Fritz Returns To Indian Wells SFs, Matching Roddick's Record
In a 7-6(5), 3-6, 6-1 victory over Miomir Kecmanovic, the American showed great patience and power to edge the unseeded Serbian.
A deserving winner, Fritz was sharp throughout the nearly two-hour match, save for a nightmare service game that handed his opponent a late break against the run of play in set two. The 20th seed got his first break of the match on his eighth chance early in the decider, then seized the initiative to run away with the win.
"I'm really happy with how it turned out," Fritz said post-match. "He was playing tough from the baseline. I was maybe giving him a little bit too much. I felt like I couldn't really string it together on his serve [in the first two sets].
"I just regrouped, found a way in the third. Kind of put more points together in the third set, so that's what did it for me."
The Southern California native was already the first American to reach back-to-back Indian Wells quarter-finals since Andy Roddick in 2009-10, and he again matches the former World No. 1 with consecutive semis in the desert.
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Fritz faced two break points at 5-5 in the opening set, but escaped after saving the second one with a brave down-the-line backhand to close a 29-ball rally.
He again showed great shot tolerance in the tie-break as he built a 5/1 lead by drawing errors from his opponent. But the Serb found his range as he measured two imposing winners on the way to levelling at 5/5. Fritz regained a mini-break by taking another lengthy point, patiently working his way forward to bring up set point. A big serve put away the set.
The American stayed on top early in set two, but after five break points went begging, a nightmare service game gifted Kecmanovic a break for 5-3. Fritz could hardly believe it as he followed a forehand miss with three consecutive double faults. He managed to bounce back to create his sixth break point of the set, but could not stop Kecmanovic from serving it out.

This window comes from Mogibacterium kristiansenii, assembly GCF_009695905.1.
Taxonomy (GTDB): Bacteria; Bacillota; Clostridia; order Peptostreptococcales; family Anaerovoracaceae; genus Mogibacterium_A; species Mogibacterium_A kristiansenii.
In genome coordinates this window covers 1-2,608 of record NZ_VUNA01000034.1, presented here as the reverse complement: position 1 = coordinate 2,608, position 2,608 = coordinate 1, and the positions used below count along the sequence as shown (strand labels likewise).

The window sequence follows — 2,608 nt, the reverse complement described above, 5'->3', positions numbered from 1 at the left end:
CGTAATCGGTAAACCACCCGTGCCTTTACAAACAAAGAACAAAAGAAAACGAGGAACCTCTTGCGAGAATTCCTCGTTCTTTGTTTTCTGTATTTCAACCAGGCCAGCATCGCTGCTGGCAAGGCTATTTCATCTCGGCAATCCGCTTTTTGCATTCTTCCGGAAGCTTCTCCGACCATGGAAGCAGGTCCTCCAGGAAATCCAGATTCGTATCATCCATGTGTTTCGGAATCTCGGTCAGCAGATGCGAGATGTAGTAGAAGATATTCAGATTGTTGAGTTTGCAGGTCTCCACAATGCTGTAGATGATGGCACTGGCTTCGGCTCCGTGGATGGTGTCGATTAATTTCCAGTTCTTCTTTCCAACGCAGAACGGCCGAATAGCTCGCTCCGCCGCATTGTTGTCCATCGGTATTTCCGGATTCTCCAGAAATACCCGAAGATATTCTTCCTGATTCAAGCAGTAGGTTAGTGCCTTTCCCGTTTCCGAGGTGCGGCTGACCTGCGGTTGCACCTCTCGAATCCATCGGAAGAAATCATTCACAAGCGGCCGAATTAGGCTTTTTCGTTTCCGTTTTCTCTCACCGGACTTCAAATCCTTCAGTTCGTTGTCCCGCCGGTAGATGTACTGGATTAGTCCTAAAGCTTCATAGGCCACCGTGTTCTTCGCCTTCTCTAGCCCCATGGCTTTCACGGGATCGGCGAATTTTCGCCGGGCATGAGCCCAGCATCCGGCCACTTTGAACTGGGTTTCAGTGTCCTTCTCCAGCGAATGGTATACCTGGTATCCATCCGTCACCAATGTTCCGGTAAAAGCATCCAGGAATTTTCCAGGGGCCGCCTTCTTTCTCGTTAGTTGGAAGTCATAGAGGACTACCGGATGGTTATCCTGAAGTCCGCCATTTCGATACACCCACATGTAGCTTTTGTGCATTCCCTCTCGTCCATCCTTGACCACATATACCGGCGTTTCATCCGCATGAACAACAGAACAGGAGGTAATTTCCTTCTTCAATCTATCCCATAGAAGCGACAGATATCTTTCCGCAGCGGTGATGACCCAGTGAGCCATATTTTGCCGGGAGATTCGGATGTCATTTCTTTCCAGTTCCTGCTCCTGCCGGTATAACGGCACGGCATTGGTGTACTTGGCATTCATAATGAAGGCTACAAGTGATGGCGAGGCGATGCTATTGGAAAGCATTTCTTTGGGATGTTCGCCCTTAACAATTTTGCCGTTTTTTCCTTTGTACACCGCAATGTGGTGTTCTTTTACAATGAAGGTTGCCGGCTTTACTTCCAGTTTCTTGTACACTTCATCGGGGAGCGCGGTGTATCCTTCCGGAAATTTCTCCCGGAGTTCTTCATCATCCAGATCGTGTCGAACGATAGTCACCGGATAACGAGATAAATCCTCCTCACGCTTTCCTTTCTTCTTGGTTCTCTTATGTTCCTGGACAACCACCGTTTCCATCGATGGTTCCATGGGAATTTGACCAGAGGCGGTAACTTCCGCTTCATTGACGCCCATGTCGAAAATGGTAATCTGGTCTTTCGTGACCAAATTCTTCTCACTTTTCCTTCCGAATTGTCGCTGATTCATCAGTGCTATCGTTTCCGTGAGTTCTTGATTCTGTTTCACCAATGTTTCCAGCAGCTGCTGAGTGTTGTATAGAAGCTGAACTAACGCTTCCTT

"I don't know what I did in the second set on my serve," he said in all sincerity. "Like I really don't want to talk about it. I don't ever want to think about it again."
Pushed to expand on his mindset before the final stanza, his answer showed a champion's mentality: "I was the better player in that set, is what I was telling myself. I had break points in almost every single game he served."
He proved himself right in set three. A refreshed Fritz finally made his breakthrough on the return on his eighth break chance, then repeated the feat on break point No. 10 as he eased to a 5-0 lead. A love hold finished the job.
Fritz's semi-final run at the BNP Paribas Open in October sparked what is now a 24-8 run that has included five ATP Tour quarter-finals and a career-best fourth-round Grand Slam showing at the Australian Open.
The 22-year-old Kecmanovic was on a roll himself entering the quarter-final with a 13-5 record on the season, including a win over World No. 6 Matteo Berrettini in the fourth round to match his career-best victory by the ATP Rankings.
World No. 7 Andrey Rublev now awaits the American, who is now one win away from his first ATP Masters 1000 final.
"I'm going to have to be a lot more solid from the baseline," Fritz said, discussing the keys to ending Rublev's 13-match winning streak. "I think I will be because I know that I have to be. I think all the matches I've played so far, I knew that I can get away with... not ripping everything from the baseline. With him, there's no question about it.
"So I think just knowing that, I'll be leaning into my shots a little bit more, playing a bit better, more aggressive from the baseline. But I've got to keep serving the way I've been serving."
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